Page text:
Portrait by Alexander Roslin
|Born||3 March 1746|
|Died||15 July 1835 (aged 89)|
Wysocko, Austrian Empire
|Noble family||House of Czartoryski|
|Spouse(s)||Adam Kazimierz Czartoryski|
|Father||Georg Detlev von Flemming|
Princess Izabela Dorota Czartoryska (née Fleming; 3 March 1746 – 15 July 1835) was a Polish noblewoman, writer, and art collector who is widely regarded as a very prominent figure of the Enlightenment in Poland. She was wife of Adam Kazimierz Czartoryski and became a member of the influential Familia. She was the founder of Poland's first museum, the Czartoryski Museum, now situated in Kraków.
In Paris in 1772 she met Benjamin Franklin, subsequently a leader of the American Revolution, and the French philosophers Jean-Jacques Rousseau and Voltaire, who were bringing new ideas to the old order.
In 1775, together with her husband, Czartoryska completely transformed the Czartoryski Palace at Puławy into an intellectual and political meeting place. Her court was one of the most liberal and progressive in the Commonwealth, although some aspects of her behavior also caused scandals.
Izabela discovered the talent of the young painter Aleksander Orłowski and financed him.
While in Prussia with her daughter Maria Wirtemberska for the latter's marriage, she told Frederick II of her fears that her husband would be poisoned, which was what had caused a split between him and Stanisław August Poniatowski politically. Frederick laughed and told her that only monarchs were poisoned, and spread the conversation around his court to Izabela's detriment, according to Wirydianna Fiszerowa.
In 1784 she joined the Patriotic Party.
In 1796 Izabela ordered the rebuilding of the ruined palace at Puławy and began a museum. Among the first objects to be included were Turkish trophies that had been seized by Polish King Jan III Sobieski's forces at the 1683 Battle of Vienna. Also included were Polish royal treasures and historic Polish family heirlooms. In 1801 Izabela opened the Temple of the Sibyl, also called "The Temple of Memory". It contained objects of sentimental importance pertaining to the glories and miseries of human life. During the November Uprising in 1830, the museum was closed. Izabela's son Adam Jerzy Czartoryski, going into exile in Paris, evacuated the museum's surviving objects to the Hôtel Lambert. His son Władysław Czartoryski would reopen the museum in 1878 in Kraków, where it exists today.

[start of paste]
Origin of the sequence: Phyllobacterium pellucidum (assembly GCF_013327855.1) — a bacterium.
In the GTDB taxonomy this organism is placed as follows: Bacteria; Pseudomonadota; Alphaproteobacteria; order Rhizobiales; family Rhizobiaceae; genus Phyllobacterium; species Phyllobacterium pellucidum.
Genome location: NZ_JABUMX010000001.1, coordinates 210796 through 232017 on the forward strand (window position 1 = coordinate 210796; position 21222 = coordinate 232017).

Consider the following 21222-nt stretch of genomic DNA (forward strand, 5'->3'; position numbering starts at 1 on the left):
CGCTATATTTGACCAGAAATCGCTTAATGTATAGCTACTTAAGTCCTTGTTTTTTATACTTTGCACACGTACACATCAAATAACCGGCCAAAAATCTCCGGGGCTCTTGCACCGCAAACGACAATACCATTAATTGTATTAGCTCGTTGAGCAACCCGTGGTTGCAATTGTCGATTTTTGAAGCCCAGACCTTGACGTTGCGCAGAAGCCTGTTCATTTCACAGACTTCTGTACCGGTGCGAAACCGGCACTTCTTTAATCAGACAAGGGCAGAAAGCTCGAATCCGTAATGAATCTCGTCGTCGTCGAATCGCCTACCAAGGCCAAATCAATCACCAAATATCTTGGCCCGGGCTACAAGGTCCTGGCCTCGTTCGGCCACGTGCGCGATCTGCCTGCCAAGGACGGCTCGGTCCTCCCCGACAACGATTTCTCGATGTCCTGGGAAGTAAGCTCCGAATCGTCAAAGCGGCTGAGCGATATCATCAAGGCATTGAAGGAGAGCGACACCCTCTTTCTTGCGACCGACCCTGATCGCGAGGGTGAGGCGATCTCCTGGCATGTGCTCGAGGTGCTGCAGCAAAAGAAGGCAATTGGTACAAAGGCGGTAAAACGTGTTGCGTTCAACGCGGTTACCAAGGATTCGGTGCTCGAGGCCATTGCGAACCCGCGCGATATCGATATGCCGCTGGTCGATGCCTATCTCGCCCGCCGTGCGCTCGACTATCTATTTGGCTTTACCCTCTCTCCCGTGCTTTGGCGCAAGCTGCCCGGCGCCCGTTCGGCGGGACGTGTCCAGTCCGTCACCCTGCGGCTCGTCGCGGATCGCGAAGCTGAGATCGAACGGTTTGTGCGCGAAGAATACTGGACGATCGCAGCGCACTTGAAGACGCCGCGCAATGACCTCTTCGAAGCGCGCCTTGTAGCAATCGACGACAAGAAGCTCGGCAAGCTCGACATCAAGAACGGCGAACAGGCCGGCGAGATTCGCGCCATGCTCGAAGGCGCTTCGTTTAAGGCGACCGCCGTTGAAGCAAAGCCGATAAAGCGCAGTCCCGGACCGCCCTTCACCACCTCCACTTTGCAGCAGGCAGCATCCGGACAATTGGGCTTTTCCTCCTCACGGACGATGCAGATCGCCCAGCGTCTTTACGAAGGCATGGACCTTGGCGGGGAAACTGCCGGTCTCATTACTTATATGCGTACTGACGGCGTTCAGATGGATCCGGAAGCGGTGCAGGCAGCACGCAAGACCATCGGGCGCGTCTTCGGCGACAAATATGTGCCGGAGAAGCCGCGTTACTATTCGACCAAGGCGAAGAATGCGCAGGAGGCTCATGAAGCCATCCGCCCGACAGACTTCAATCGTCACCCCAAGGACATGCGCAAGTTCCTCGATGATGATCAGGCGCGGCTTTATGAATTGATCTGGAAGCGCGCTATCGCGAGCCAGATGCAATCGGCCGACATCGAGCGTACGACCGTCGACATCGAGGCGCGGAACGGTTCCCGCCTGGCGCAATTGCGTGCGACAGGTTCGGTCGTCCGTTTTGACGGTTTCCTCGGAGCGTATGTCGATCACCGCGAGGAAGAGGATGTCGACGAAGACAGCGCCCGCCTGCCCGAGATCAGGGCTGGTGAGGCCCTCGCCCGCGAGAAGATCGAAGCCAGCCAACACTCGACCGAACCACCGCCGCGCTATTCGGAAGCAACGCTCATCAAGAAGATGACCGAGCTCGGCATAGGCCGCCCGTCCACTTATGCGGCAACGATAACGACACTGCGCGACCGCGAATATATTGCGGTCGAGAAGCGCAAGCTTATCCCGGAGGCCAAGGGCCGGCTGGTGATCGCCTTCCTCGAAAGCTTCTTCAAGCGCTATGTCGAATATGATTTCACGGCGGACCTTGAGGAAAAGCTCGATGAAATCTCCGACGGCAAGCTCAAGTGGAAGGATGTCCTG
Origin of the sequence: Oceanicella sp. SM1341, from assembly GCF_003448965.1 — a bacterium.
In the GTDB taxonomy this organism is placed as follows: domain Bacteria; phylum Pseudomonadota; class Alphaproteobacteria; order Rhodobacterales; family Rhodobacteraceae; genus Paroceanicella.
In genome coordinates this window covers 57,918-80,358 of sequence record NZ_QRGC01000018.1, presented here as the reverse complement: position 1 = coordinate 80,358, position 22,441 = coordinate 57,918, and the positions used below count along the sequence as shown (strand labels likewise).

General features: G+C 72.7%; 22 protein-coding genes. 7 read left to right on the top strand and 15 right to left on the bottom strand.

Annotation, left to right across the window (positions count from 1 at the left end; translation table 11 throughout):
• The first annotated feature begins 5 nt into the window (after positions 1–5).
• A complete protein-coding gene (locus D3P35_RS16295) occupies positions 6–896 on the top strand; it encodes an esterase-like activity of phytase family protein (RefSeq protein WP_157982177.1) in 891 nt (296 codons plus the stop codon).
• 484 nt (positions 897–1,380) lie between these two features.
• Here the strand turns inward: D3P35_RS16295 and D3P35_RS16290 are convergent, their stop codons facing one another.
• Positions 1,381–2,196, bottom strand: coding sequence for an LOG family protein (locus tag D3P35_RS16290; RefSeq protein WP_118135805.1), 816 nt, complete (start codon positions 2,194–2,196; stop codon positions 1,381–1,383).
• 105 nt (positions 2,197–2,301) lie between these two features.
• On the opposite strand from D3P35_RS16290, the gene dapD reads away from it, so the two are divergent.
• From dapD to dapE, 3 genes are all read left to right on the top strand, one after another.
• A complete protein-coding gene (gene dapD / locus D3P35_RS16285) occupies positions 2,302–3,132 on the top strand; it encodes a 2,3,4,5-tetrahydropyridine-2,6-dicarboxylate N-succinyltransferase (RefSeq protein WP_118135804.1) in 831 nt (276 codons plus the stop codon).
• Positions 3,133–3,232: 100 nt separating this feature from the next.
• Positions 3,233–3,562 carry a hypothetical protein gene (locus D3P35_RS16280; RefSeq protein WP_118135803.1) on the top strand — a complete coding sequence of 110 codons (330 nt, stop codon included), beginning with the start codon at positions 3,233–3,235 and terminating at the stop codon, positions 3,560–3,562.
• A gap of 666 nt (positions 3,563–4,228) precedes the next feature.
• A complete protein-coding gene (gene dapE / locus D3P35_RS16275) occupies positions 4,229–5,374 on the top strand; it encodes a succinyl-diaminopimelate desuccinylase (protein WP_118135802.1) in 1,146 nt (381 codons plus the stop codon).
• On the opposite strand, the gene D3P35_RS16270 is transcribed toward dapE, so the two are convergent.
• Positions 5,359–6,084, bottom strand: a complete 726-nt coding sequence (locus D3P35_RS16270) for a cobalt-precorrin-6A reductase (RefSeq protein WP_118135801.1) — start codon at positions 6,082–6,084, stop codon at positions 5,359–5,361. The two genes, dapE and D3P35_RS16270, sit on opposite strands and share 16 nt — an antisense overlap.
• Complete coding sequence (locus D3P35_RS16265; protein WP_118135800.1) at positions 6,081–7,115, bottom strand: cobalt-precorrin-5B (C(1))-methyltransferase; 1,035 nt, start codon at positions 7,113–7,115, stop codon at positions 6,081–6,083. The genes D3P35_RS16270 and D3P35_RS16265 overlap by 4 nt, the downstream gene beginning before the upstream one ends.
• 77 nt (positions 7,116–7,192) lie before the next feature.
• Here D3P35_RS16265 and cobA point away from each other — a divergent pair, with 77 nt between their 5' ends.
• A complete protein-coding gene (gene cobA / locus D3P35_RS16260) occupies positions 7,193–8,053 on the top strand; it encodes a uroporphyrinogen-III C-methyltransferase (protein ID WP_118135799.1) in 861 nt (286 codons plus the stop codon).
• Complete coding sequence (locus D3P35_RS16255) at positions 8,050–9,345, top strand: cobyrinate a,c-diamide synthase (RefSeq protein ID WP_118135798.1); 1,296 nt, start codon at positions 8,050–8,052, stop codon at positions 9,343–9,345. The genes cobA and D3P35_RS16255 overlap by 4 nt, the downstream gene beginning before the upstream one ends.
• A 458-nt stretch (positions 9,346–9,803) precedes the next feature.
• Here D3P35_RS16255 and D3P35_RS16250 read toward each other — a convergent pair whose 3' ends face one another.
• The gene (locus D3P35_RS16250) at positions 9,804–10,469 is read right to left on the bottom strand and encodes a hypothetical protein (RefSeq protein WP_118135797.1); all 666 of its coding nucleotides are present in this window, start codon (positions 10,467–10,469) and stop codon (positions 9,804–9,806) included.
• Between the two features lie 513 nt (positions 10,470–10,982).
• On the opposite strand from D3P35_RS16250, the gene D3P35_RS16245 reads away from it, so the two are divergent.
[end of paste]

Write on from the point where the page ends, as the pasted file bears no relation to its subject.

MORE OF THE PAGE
- Myśli różne o sposobie zakładania ogrodów (1805)
- Pielgrzym w Dobromilu, czyli nauki wiejskie (ca. 1818)
|Wikimedia Commons has media related to Izabela Czartoryska.|
- "IZABELA CZARTORYSKA – UWODZICIELKA, SKANDALISTKA, MECENASKA SZTUKI". Retrieved 2019-09-21.
- "Izabela Czartoryska - kochanka i kolekcjonerka". Retrieved 2019-09-21.
- LeDonne, John P. (2004). The grand strategy of the Russian Empire, 1650-1831. Oxford: Oxford University Press. ISBN 0195347692.
- Krzysztof Bauer (1991). Uchwalenie i obrona Konstytucji 3 Maja. Wydawnictwa Szkolne i Pedagogiczne. p. 70. ISBN 978-83-02-04615-5. Retrieved 2 January 2012.
- Fiszerowa, Wirydianna (1998). Dzieje moje własne (Polish translation ed.). Warsaw: Świat Książki.
- "Princess Izabela Czartoryska: Founder of Poland's First Museum". Retrieved 2019-09-21.
- "Shakespeare's Chair & Other Trophies: The Pilfering Polish Princess behind Europe's First Museum". Retrieved 2019-09-21.
- "Izabela Czartoryska. Pierwsza Dama Puław". Retrieved 2019-09-21.